Over 100 Moabites spent part of their 4th of July holiday marching through downtown in support of reproductive rights, responding to the Supreme Court’s recent decision to overturn the landmark case Roe V. Wade, which protected the right to abortion in 1973.
“I’ve heard that protesting is the best way to celebrate patriotism,” said Britt Zale, one of the organizers of the march. In the wake of the court’s decision, she said, she didn’t feel much like celebrating Independence Day in the traditional way, with a cookout or picnic.
Zale is part of an emerging group of Moabites who feel compelled to take action and make their views known on bodily autonomy and reproductive rights. During a few informal meetings and sign-making parties, the group organized the 4th of July protest, but they also talked about how to continue advocating and directing their energy to support their cause into the future.
“I think a lot of people are feeling very frustrated and angry and want to take action,” Zale said. “One of our priorities is identifying resources that are available.”
At the demonstration, some protesters carried signs with information on existing organizations that help people seeking abortions. Other signs invoked the late liberal Supreme Court Justice Ruth Bader Ginsburg; many said simply, “Abortion is a human right.”
“For me it’s not a political issue—it’s a human right,” Zale said. “This is a right that we took for granted.”
In addition to spreading information about organizations that help people seeking abortions, some in the group—which is for now loosely called the “Moab Full Freedom Coalition”—want to advocate on other issues that affect women, like maternity leave and childcare.
“All of us would also like to see better involvement in state politics,” Zale said. “There’s a lot more ramifications of a law like this.”
Trista Winder, another of the organizers of the march, also mentioned sex education as an issue the group is interested in.
Winder has lived in Moab for about a year and half—she and her husband recently bought the cycling shop Bike Fiend. She feels strongly about the right to abortion.
“I myself had an abortion that saved my life,” she said. About ten years ago, she was 20 weeks pregnant when she was diagnosed with low amniotic fluid. There was no way the baby would survive, she was told, and her own life was in danger. She was able to have the procedure done at a Utah hospital.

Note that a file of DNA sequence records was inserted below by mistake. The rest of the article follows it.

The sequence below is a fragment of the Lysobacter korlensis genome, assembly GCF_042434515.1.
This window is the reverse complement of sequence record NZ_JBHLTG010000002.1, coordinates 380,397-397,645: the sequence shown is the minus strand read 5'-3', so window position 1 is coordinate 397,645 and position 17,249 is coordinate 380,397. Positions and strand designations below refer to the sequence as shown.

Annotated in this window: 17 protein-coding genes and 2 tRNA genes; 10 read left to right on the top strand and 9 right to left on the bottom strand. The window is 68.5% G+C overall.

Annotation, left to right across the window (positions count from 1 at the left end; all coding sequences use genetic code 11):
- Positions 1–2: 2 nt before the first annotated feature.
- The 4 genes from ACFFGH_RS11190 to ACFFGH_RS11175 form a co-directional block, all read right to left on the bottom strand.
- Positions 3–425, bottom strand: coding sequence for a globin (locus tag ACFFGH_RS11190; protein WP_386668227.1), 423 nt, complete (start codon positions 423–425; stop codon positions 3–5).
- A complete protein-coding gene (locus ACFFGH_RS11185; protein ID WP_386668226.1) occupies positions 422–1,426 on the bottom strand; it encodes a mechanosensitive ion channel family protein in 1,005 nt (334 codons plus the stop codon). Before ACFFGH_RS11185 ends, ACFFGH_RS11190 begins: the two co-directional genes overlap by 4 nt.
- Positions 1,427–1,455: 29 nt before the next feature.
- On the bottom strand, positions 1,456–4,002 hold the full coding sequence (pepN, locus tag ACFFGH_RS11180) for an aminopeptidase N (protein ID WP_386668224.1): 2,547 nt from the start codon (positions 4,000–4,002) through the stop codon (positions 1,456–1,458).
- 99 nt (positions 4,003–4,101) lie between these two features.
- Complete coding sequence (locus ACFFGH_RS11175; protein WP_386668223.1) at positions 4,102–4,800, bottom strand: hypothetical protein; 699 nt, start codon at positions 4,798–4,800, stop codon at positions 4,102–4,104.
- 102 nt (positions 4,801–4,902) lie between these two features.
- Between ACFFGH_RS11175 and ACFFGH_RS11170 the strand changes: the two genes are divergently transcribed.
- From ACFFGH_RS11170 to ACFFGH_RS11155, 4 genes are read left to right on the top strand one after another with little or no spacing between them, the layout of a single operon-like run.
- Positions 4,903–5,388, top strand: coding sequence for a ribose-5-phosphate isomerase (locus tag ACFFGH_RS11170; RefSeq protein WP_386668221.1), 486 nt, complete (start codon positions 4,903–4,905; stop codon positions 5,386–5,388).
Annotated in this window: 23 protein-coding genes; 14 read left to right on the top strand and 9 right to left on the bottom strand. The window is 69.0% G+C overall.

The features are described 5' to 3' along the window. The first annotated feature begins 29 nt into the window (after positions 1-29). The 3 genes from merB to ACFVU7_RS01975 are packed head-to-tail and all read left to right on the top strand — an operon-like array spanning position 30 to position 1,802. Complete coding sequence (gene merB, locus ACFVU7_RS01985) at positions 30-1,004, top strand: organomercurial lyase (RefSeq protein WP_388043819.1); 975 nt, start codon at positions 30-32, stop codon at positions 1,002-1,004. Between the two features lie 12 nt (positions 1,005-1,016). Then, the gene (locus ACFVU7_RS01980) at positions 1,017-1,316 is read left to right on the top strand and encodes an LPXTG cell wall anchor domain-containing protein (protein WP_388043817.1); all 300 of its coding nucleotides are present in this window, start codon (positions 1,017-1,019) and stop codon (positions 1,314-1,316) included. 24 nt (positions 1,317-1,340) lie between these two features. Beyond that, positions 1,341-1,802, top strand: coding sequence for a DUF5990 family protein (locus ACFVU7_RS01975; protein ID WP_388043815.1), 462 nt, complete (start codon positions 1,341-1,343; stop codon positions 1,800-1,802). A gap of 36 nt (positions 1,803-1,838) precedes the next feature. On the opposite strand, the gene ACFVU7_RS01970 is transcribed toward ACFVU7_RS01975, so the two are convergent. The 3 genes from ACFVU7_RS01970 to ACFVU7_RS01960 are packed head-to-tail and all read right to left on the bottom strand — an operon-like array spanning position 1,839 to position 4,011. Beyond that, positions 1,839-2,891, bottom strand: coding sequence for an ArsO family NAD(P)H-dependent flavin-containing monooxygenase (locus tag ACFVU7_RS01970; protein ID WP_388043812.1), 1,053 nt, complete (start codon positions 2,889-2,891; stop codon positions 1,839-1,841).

Utah’s current law—as well as the “trigger law” that was meant to go into effect immediately following the Supreme Court decision, but is currently under an injunction—does allow abortions in cases where the life of the fetus or the mother is threatened. However, many women fear that even in these cases, restrictions will slow down decision-making during medical emergencies. And, many people view abortion as a valid choice outside of those parameters.
Winder noted that another important aspect of the group is to offer community and a platform for people to express their views.
“It’s important to remind women that they have a voice,” Winder said.
The rights and views of women are important to the group, but organizers also emphasized that it’s inclusive.
“It’s not just for women,” said Faith Dickey, another organizer. “It’s for anyone this impacts.”
Marchers braved sweltering temperatures to gather at Swanny Park on Monday afternoon. Dickey gave a brief introduction and guidance on safety and courtesy before the group started across the lawn to the beat of a drummer near the front. Leaders prompted chants like “Hands off my body” and “Abortion is healthcare.” The streets were relatively quiet aside from the marchers, but some observers responded—diners waiting for a table outside of a restaurant clapped, some drivers honked in support, some bystanders had a negative reaction. The marchers filled sidewalks for several blocks as they made their way to the courthouse. A Moab City Police vehicle crawled alongside the string of people—the organizers had been in touch with the department about their plans ahead of time. The activists regrouped in front of the Grand County building to chant before returning to the park.
“I think it went great,” Dickey said after the demonstration. “We were all pretty stoked on the turnout and we’re looking forward to organizing more.” For example, she envisions call-parties where group members gather and telephone politicians on specific issues.
Dickey and others in the group were dismayed, however, to learn that sometime on July 4 the Arches New Hope Pregnancy Center, a local crisis resource center, was vandalized. Though the group disagrees with the center’s anti-abortion stance, Dickey said, they aren’t against the center.
“They do provide resources to people who need them,” Dickey said.
The vandal or vandals have not been identified at this time.
Organizers of the march all expressed a desire to act within the bounds of what’s legal, while still resisting what they see as the obstruction of a human right.
“Women aren’t just going to take this,” Zale said. “We’re protesting. We’re half the population—we’re not just going to let you take away our rights.” She added that while abortion might not direct men’s health directly, the issue certainly affects their lives.
“I’m never going to stop trying,” Winder said. “And the women and men that I’ve met—they’re never going to stop trying.”